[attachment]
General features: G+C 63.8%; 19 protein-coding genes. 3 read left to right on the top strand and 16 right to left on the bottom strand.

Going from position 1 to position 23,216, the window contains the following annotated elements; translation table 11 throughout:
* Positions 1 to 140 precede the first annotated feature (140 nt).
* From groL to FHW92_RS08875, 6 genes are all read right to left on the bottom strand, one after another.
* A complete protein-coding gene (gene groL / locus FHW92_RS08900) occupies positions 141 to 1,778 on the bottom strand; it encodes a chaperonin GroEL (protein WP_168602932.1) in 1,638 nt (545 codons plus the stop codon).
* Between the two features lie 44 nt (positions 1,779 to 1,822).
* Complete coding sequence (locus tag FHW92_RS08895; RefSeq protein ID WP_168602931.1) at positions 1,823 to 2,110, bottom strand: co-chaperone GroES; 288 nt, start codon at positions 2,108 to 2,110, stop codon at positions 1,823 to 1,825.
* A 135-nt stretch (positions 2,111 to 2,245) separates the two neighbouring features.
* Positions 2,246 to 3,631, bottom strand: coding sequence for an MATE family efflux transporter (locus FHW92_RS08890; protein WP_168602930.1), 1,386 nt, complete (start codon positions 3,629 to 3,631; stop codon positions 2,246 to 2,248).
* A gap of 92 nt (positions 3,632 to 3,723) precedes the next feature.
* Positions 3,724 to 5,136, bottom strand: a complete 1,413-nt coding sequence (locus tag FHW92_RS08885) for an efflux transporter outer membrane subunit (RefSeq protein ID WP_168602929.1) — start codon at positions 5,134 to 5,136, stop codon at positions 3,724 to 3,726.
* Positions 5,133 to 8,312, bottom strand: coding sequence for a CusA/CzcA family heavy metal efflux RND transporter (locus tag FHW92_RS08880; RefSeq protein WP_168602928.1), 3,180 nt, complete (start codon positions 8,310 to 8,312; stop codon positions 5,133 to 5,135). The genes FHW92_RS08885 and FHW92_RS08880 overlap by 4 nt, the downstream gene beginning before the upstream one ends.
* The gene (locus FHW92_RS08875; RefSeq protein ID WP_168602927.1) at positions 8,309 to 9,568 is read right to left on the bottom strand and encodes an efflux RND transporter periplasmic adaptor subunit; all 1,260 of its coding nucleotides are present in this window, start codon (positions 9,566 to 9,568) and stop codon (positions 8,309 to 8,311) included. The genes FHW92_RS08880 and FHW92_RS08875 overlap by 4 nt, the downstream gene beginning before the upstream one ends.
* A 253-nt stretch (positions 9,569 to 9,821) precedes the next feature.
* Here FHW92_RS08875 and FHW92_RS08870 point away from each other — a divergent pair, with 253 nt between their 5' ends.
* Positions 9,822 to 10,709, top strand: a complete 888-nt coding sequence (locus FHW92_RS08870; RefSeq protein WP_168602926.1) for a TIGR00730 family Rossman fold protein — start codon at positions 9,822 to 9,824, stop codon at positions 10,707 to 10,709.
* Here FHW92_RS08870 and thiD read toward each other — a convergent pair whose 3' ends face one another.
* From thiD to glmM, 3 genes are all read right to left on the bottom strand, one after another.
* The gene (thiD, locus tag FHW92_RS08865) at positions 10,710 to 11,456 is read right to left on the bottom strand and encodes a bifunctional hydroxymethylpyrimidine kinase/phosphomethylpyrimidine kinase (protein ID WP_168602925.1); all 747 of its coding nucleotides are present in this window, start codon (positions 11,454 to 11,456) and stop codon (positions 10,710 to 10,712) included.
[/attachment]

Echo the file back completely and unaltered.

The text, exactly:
General features: G+C 63.8%; 19 protein-coding genes. 3 read left to right on the top strand and 16 right to left on the bottom strand.

Going from position 1 to position 23,216, the window contains the following annotated elements; translation table 11 throughout:
* Positions 1 to 140 precede the first annotated feature (140 nt).
* From groL to FHW92_RS08875, 6 genes are all read right to left on the bottom strand, one after another.
* A complete protein-coding gene (gene groL / locus FHW92_RS08900) occupies positions 141 to 1,778 on the bottom strand; it encodes a chaperonin GroEL (protein WP_168602932.1) in 1,638 nt (545 codons plus the stop codon).
* Between the two features lie 44 nt (positions 1,779 to 1,822).
* Complete coding sequence (locus tag FHW92_RS08895; RefSeq protein ID WP_168602931.1) at positions 1,823 to 2,110, bottom strand: co-chaperone GroES; 288 nt, start codon at positions 2,108 to 2,110, stop codon at positions 1,823 to 1,825.
* A 135-nt stretch (positions 2,111 to 2,245) separates the two neighbouring features.
* Positions 2,246 to 3,631, bottom strand: coding sequence for an MATE family efflux transporter (locus FHW92_RS08890; protein WP_168602930.1), 1,386 nt, complete (start codon positions 3,629 to 3,631; stop codon positions 2,246 to 2,248).
* A gap of 92 nt (positions 3,632 to 3,723) precedes the next feature.
* Positions 3,724 to 5,136, bottom strand: a complete 1,413-nt coding sequence (locus tag FHW92_RS08885) for an efflux transporter outer membrane subunit (RefSeq protein ID WP_168602929.1) — start codon at positions 5,134 to 5,136, stop codon at positions 3,724 to 3,726.
* Positions 5,133 to 8,312, bottom strand: coding sequence for a CusA/CzcA family heavy metal efflux RND transporter (locus tag FHW92_RS08880; RefSeq protein WP_168602928.1), 3,180 nt, complete (start codon positions 8,310 to 8,312; stop codon positions 5,133 to 5,135). The genes FHW92_RS08885 and FHW92_RS08880 overlap by 4 nt, the downstream gene beginning before the upstream one ends.
* The gene (locus FHW92_RS08875; RefSeq protein ID WP_168602927.1) at positions 8,309 to 9,568 is read right to left on the bottom strand and encodes an efflux RND transporter periplasmic adaptor subunit; all 1,260 of its coding nucleotides are present in this window, start codon (positions 9,566 to 9,568) and stop codon (positions 8,309 to 8,311) included. The genes FHW92_RS08880 and FHW92_RS08875 overlap by 4 nt, the downstream gene beginning before the upstream one ends.
* A 253-nt stretch (positions 9,569 to 9,821) precedes the next feature.
* Here FHW92_RS08875 and FHW92_RS08870 point away from each other — a divergent pair, with 253 nt between their 5' ends.
* Positions 9,822 to 10,709, top strand: a complete 888-nt coding sequence (locus FHW92_RS08870; RefSeq protein WP_168602926.1) for a TIGR00730 family Rossman fold protein — start codon at positions 9,822 to 9,824, stop codon at positions 10,707 to 10,709.
* Here FHW92_RS08870 and thiD read toward each other — a convergent pair whose 3' ends face one another.
* From thiD to glmM, 3 genes are all read right to left on the bottom strand, one after another.
* The gene (thiD, locus tag FHW92_RS08865) at positions 10,710 to 11,456 is read right to left on the bottom strand and encodes a bifunctional hydroxymethylpyrimidine kinase/phosphomethylpyrimidine kinase (protein ID WP_168602925.1); all 747 of its coding nucleotides are present in this window, start codon (positions 11,454 to 11,456) and stop codon (positions 10,710 to 10,712) included.